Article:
Climate FAQs: Urban Heat Island Effect

What about the urban heat island effect

Claims have been made that the surface temperature measurements are tainted by the proximity of data-generating thermometers to cities. While amplified warming does occur in urban areas and is an important local phenomenon, a number of independent and recent scientific studies have shown that urbanization is a negligible effect as far as continental- and hemispheric-space averages are concerned. Over land, temperature data come from fixed weather observing stations with thermometers housed in special instrument shelters. Records of temperature from many thousands of such stations exist. Some are in urban areas. Many are not.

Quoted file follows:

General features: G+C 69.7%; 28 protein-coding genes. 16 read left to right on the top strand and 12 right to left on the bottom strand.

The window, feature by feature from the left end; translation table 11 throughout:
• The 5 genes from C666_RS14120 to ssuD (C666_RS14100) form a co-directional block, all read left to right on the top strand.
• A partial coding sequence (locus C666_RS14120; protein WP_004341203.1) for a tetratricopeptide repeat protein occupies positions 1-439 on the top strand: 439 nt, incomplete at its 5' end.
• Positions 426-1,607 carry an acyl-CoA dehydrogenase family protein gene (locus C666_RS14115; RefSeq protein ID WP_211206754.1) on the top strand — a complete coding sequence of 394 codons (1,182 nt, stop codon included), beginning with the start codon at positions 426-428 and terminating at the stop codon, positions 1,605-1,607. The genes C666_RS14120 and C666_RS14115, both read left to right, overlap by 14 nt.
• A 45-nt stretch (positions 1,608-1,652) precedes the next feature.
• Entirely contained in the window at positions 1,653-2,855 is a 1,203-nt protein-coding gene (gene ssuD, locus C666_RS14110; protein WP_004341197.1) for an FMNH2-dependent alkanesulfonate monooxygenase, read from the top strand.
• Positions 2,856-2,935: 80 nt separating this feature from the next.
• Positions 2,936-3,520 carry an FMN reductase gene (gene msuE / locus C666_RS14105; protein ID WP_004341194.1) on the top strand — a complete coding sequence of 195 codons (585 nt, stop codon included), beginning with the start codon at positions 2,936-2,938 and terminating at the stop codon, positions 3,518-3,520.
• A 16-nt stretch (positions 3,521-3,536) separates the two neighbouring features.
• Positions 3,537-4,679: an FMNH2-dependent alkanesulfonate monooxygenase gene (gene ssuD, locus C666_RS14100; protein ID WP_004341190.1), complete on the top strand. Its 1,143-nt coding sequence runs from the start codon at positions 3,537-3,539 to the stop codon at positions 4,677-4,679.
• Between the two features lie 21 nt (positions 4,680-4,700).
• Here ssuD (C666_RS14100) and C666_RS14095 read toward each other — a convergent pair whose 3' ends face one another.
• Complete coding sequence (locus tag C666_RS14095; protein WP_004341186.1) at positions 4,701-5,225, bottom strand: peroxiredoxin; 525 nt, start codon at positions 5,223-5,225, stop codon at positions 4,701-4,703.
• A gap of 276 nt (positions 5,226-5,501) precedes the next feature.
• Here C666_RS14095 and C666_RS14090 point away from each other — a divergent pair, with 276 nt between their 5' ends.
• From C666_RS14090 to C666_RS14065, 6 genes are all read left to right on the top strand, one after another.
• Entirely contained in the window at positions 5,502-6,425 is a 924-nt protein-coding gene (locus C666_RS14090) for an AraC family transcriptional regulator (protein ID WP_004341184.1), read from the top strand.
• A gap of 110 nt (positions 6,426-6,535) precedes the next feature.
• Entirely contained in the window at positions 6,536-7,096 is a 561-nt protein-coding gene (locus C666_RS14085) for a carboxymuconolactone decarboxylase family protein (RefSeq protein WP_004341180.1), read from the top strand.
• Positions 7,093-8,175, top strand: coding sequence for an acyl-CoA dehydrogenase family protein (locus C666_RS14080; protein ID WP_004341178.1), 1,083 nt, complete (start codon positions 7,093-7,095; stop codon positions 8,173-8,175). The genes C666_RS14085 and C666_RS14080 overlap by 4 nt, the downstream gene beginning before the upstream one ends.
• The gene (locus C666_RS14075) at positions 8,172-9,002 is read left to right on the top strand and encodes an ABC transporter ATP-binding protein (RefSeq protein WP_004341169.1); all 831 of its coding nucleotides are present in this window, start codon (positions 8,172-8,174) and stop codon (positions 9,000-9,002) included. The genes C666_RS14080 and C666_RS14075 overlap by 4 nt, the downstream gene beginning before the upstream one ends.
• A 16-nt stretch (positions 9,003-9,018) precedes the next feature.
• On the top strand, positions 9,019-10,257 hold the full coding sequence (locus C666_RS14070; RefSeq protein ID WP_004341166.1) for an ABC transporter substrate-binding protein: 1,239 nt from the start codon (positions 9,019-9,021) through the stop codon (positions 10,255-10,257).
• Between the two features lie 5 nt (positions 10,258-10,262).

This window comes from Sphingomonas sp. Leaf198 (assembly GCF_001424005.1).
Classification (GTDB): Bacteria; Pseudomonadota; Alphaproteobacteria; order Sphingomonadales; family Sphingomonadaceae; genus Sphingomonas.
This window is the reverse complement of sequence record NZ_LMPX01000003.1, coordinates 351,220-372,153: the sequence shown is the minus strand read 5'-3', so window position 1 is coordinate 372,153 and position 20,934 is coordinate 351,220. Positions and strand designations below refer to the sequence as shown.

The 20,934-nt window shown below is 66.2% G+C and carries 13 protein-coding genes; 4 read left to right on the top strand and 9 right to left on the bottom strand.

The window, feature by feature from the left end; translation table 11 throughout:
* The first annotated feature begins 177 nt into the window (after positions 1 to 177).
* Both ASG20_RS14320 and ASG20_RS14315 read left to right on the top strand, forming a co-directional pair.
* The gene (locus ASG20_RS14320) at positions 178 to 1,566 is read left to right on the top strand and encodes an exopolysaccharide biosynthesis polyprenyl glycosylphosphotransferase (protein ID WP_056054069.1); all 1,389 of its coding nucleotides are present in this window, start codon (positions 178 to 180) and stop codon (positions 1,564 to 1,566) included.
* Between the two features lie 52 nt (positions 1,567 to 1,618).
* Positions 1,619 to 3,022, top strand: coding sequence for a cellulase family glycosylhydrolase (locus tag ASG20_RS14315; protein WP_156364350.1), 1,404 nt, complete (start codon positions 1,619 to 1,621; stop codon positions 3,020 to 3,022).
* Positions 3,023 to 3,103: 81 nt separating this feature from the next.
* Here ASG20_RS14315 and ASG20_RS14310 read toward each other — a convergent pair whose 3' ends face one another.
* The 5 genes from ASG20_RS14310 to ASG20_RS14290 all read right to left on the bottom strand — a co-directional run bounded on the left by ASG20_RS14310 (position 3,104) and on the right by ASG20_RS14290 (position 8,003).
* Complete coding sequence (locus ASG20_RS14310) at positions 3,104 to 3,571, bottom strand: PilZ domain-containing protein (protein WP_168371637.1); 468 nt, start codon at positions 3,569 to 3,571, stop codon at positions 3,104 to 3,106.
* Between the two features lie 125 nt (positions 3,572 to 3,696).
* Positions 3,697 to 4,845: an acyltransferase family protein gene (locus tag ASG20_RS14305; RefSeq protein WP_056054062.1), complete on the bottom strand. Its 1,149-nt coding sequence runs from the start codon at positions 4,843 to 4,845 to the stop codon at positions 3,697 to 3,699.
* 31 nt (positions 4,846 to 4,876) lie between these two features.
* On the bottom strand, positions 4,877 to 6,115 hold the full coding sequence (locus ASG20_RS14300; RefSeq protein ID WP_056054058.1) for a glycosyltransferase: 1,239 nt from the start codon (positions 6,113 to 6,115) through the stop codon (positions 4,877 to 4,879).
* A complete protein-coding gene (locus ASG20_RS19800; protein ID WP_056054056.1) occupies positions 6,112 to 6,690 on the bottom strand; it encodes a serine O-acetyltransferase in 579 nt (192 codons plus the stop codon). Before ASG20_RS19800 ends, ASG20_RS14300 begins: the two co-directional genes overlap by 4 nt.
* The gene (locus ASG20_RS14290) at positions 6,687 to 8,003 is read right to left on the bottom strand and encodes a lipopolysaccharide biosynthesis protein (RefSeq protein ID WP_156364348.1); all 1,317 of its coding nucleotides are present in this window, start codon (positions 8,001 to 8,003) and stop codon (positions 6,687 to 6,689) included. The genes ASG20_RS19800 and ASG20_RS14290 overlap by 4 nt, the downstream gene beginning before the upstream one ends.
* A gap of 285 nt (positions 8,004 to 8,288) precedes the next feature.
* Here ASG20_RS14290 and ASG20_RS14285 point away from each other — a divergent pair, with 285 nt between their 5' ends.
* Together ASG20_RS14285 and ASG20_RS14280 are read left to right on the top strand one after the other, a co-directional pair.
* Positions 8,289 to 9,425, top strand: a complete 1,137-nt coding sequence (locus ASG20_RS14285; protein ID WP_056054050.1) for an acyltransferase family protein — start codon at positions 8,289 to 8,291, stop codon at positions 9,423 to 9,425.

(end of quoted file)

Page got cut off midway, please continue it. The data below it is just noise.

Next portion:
One concern regarding the construction of global temperature records is the variety of changes that may affect temperature measurements at an individual station. For example, the thermometer or instrument shelter might change, the time of day when the thermometers are read might change, or the station might move. These problems are addressed through a variety of procedures (for example, checking for consistency with data from neighboring stations) that have proven to be very effective. Other, perhaps more subtle influences (e.g., urbanization) are addressed either actively in the data processing stage or through dataset evaluation to ensure as much as possible that the data are not biased. For instance, several studies have compared global surface temperature time series made up of only rural stations with the "standard" global temperature time series, only to find out that there is no significant bias.